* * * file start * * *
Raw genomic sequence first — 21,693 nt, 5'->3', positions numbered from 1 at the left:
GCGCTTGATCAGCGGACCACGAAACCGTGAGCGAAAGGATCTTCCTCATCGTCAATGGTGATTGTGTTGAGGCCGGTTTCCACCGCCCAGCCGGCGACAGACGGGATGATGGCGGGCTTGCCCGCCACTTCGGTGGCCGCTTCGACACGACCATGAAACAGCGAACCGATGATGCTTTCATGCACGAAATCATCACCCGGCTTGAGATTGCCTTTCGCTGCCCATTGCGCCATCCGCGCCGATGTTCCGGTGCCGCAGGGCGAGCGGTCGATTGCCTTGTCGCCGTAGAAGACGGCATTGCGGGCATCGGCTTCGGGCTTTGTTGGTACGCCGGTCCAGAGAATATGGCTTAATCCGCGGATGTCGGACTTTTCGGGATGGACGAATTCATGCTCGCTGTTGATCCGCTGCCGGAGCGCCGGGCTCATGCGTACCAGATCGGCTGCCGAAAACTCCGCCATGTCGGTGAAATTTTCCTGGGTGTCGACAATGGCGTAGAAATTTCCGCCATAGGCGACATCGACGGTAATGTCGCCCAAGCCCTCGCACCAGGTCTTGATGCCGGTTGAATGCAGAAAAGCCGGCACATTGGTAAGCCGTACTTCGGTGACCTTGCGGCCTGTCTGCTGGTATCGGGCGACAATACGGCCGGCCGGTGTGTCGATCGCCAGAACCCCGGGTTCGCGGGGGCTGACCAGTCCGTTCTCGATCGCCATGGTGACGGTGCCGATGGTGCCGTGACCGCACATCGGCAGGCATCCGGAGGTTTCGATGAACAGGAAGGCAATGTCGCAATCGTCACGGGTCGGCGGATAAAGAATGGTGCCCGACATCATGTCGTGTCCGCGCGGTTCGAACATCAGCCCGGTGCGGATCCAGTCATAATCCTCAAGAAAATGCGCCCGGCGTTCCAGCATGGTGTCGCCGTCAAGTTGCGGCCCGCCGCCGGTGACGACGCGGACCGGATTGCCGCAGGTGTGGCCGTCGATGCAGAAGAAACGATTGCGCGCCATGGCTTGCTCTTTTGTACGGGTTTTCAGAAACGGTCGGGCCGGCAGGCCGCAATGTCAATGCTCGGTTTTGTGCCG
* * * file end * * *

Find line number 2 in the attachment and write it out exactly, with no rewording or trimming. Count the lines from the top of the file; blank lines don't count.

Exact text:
GCGCTTGATCAGCGGACCACGAAACCGTGAGCGAAAGGATCTTCCTCATCGTCAATGGTGATTGTGTTGAGGCCGGTTTCCACCGCCCAGCCGGCGACAGACGGGATGATGGCGGGCTTGCCCGCCACTTCGGTGGCCGCTTCGACACGACCATGAAACAGCGAACCGATGATGCTTTCATGCACGAAATCATCACCCGGCTTGAGATTGCCTTTCGCTGCCCATTGCGCCATCCGCGCCGATGTTCCGGTGCCGCAGGGCGAGCGGTCGATTGCCTTGTCGCCGTAGAAGACGGCATTGCGGGCATCGGCTTCGGGCTTTGTTGGTACGCCGGTCCAGAGAATATGGCTTAATCCGCGGATGTCGGACTTTTCGGGATGGACGAATTCATGCTCGCTGTTGATCCGCTGCCGGAGCGCCGGGCTCATGCGTACCAGATCGGCTGCCGAAAACTCCGCCATGTCGGTGAAATTTTCCTGGGTGTCGACAATGGCGTAGAAATTTCCGCCATAGGCGACATCGACGGTAATGTCGCCCAAGCCCTCGCACCAGGTCTTGATGCCGGTTGAATGCAGAAAAGCCGGCACATTGGTAAGCCGTACTTCGGTGACCTTGCGGCCTGTCTGCTGGTATCGGGCGACAATACGGCCGGCCGGTGTGTCGATCGCCAGAACCCCGGGTTCGCGGGGGCTGACCAGTCCGTTCTCGATCGCCATGGTGACGGTGCCGATGGTGCCGTGACCGCACATCGGCAGGCATCCGGAGGTTTCGATGAACAGGAAGGCAATGTCGCAATCGTCACGGGTCGGCGGATAAAGAATGGTGCCCGACATCATGTCGTGTCCGCGCGGTTCGAACATCAGCCCGGTGCGGATCCAGTCATAATCCTCAAGAAAATGCGCCCGGCGTTCCAGCATGGTGTCGCCGTCAAGTTGCGGCCCGCCGCCGGTGACGACGCGGACCGGATTGCCGCAGGTGTGGCCGTCGATGCAGAAGAAACGATTGCGCGCCATGGCTTGCTCTTTTGTACGGGTTTTCAGAAACGGTCGGGCCGGCAGGCCGCAATGTCAATGCTCGGTTTTGTGCCG